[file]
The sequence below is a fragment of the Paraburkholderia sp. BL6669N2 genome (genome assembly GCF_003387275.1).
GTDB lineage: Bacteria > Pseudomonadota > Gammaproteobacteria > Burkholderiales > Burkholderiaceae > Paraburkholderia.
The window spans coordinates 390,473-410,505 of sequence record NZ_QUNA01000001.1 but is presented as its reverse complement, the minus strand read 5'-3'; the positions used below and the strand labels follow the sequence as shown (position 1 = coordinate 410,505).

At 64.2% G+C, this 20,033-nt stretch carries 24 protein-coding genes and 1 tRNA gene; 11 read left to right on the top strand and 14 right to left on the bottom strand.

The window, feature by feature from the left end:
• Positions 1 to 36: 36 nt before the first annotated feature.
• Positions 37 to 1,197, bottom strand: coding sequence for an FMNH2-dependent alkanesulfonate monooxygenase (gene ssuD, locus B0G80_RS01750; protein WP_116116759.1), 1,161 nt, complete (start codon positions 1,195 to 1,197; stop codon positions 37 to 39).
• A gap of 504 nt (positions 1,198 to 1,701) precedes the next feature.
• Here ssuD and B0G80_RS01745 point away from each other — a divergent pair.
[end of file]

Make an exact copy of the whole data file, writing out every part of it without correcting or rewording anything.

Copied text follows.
The sequence below is a fragment of the Paraburkholderia sp. BL6669N2 genome (genome assembly GCF_003387275.1).
GTDB lineage: Bacteria > Pseudomonadota > Gammaproteobacteria > Burkholderiales > Burkholderiaceae > Paraburkholderia.
The window spans coordinates 390,473-410,505 of sequence record NZ_QUNA01000001.1 but is presented as its reverse complement, the minus strand read 5'-3'; the positions used below and the strand labels follow the sequence as shown (position 1 = coordinate 410,505).

At 64.2% G+C, this 20,033-nt stretch carries 24 protein-coding genes and 1 tRNA gene; 11 read left to right on the top strand and 14 right to left on the bottom strand.

The window, feature by feature from the left end:
• Positions 1 to 36: 36 nt before the first annotated feature.
• Positions 37 to 1,197, bottom strand: coding sequence for an FMNH2-dependent alkanesulfonate monooxygenase (gene ssuD, locus B0G80_RS01750; protein WP_116116759.1), 1,161 nt, complete (start codon positions 1,195 to 1,197; stop codon positions 37 to 39).
• A gap of 504 nt (positions 1,198 to 1,701) precedes the next feature.
• Here ssuD and B0G80_RS01745 point away from each other — a divergent pair.